Professor DeMott has held a secondary appointment as Centennial Visiting Professor in the Law Department of the London School of Economics, and has also taught at the Universities of Sydney, Melbourne, Texas, Colorado, San Diego, the Hastings College of Law of the University of California, and at Osgoode Hall Law School, York University, Toronto. In 1986 she was a Fulbright Senior Scholar at Sydney and Monash Universities in Australia. In Spring 1996 Professor DeMott held the Hurst C. Huber Visiting Chair at the University of Florida College of Law. In Spring 1998 she was the Scholar in Residence at the Frances Lewis Law Center, Washington and Lee University School of Law. In Spring 1999 she was in residence at the University of Auckland as the New Zealand Legal Research Foundation Visiting Fellow. She is the author of a treatise, Shareholder Derivative Actions, published in 1987 and a casebook, Fiduciary Obligation, Agency and Partnership, published in 1991. Her other writing concerns corporate law, takeovers and acquisitions, and fiduciary obligation.

About the presentation

Contexts in which legal institutions must determine whether a particular object is a work of 'art' or art of a particular type; artists' rights, including statutory and non-statutory moral rights and resale rights; problems of authenticity; legal rights and duties of auctioneers and art dealers; legal structures of art museums, including issues of internal management and governance; stolen art; developments in law and industry practice relevant to cultural heritage.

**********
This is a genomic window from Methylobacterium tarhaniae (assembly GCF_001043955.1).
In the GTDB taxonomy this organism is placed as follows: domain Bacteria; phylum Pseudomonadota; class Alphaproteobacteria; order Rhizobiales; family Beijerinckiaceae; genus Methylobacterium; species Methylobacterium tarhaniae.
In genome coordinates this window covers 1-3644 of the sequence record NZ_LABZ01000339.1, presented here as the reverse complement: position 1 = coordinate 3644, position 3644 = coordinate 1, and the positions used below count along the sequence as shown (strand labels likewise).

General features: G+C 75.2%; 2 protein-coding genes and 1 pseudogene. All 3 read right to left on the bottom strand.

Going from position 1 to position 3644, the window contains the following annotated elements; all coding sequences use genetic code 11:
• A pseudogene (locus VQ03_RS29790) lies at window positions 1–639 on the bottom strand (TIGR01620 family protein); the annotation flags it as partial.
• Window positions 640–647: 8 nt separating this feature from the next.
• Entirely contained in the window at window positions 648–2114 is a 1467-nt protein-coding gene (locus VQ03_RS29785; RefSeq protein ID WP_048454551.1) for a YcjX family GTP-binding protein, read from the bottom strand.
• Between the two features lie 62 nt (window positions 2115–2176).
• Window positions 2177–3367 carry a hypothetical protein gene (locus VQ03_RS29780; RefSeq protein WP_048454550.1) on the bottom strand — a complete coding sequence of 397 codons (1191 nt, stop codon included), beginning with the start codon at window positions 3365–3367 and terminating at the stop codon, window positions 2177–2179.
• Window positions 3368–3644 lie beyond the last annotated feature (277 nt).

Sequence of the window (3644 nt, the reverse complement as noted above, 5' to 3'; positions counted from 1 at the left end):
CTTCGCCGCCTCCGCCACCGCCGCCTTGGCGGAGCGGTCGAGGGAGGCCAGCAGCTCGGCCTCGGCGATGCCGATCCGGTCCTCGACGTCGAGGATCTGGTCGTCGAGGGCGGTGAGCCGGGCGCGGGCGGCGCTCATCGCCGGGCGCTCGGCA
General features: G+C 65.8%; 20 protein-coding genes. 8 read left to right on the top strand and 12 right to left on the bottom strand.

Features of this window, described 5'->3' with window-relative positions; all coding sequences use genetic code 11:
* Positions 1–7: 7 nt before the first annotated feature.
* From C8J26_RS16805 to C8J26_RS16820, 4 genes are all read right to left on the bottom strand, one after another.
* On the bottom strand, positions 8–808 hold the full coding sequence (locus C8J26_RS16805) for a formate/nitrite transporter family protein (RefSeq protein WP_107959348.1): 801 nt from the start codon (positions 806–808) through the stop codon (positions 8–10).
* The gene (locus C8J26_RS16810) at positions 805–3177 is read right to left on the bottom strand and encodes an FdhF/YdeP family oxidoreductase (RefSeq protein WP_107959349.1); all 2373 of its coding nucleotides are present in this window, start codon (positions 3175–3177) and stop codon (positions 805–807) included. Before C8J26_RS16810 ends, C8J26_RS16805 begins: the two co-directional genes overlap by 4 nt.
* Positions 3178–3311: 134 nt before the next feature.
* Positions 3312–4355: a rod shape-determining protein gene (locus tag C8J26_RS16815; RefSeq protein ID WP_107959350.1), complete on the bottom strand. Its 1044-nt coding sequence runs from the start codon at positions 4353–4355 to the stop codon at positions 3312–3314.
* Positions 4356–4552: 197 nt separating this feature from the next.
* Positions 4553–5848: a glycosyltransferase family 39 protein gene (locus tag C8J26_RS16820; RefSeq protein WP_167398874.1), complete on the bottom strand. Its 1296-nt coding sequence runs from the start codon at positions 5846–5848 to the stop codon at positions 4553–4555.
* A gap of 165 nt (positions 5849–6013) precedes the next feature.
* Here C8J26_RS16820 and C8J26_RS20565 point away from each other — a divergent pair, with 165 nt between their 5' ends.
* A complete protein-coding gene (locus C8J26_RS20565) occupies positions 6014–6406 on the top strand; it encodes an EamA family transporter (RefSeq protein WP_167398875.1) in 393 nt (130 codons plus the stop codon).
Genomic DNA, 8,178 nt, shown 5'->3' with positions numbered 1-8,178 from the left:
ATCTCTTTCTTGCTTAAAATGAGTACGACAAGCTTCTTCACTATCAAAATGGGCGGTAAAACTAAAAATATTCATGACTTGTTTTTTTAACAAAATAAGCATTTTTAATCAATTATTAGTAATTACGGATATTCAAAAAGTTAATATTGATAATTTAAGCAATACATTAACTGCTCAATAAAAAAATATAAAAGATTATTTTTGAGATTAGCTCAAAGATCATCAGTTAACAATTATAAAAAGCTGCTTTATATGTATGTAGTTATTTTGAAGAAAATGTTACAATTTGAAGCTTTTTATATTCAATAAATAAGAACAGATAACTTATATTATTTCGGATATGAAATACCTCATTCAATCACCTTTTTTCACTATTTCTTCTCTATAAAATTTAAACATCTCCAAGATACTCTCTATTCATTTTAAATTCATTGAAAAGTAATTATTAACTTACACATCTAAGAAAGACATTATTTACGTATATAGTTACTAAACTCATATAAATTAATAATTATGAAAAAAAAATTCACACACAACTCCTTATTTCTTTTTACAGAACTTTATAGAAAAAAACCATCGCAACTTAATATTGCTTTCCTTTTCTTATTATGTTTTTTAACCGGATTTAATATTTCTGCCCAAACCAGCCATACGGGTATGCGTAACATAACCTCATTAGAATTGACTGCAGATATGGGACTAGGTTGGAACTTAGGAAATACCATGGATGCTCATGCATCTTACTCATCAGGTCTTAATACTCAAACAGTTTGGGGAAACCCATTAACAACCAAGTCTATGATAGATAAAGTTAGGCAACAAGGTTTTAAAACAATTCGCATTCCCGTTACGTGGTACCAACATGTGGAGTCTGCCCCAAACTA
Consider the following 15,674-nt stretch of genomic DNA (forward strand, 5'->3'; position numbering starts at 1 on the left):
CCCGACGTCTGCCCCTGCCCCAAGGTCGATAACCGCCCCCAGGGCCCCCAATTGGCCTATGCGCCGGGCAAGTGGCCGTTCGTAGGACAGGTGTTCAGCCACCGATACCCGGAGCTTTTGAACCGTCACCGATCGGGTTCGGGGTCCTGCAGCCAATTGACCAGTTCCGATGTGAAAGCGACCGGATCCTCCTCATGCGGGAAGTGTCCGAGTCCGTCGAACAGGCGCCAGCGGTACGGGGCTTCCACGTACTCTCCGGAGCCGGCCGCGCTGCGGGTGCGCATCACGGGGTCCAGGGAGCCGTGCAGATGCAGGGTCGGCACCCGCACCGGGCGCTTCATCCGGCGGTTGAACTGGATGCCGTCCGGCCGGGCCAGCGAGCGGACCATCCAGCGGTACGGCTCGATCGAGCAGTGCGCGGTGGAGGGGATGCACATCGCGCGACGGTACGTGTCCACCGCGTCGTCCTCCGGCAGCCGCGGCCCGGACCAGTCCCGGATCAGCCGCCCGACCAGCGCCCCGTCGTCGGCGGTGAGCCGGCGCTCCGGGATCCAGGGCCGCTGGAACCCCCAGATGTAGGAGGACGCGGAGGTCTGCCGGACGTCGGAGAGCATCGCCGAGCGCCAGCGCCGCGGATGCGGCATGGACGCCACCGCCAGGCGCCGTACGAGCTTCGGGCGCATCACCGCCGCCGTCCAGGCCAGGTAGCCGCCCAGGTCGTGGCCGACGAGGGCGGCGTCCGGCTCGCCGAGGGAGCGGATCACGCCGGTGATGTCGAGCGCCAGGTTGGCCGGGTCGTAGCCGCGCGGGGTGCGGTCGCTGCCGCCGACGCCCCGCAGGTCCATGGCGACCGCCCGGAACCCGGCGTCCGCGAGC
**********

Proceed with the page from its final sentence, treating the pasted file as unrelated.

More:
This event is part of the Sydney Law School Distinguished Speakers Program 2009.Click herefor more details.

Details regarding the Ross Parsons Corporate and Commercial series are included in the series brochure. To view the brochure, pleaseclick here.

Using the News Media for Research   View Summary
1 September 2009

Rod Tiffen is one of Australia's leading scholars of the media. His teaching and research interests are in the mass media, Australian politics, comparative democratic politics, democratisation and Australian relations with Asia.

Launch of the Faculty of Nursing and Midwifery's 1st International Policy and Research Roundtable    View Summary
1 September 2009

Access, Influence and Innovation: Launch of the Faculty of Nursing and Midwifery's 1st International Policy and Research Rountable

Join Faculty of Nursing and Midwifery Alumni and friends to launch the 1st International Policy and Research Roundtable.


Panel discussion includes our international guests:


Professor Anne-Marie Rafferty, Kings College, London; Jane Salvage, Independent health consultant and author; Professor Marla Salmon, University of Washington, Seattle; Sandra MacDonald-Rencz, Chief Nurse of Canada

Alumni At The Nicholson Museum   View Summary
1 September 2009

Alumni at the Nicholson

In the International Year of Astronomy, world-leading astrophysicist Professor Bryan Gaensler will give a special alumni talk on his amazing insights into astronomy today and tomorrow.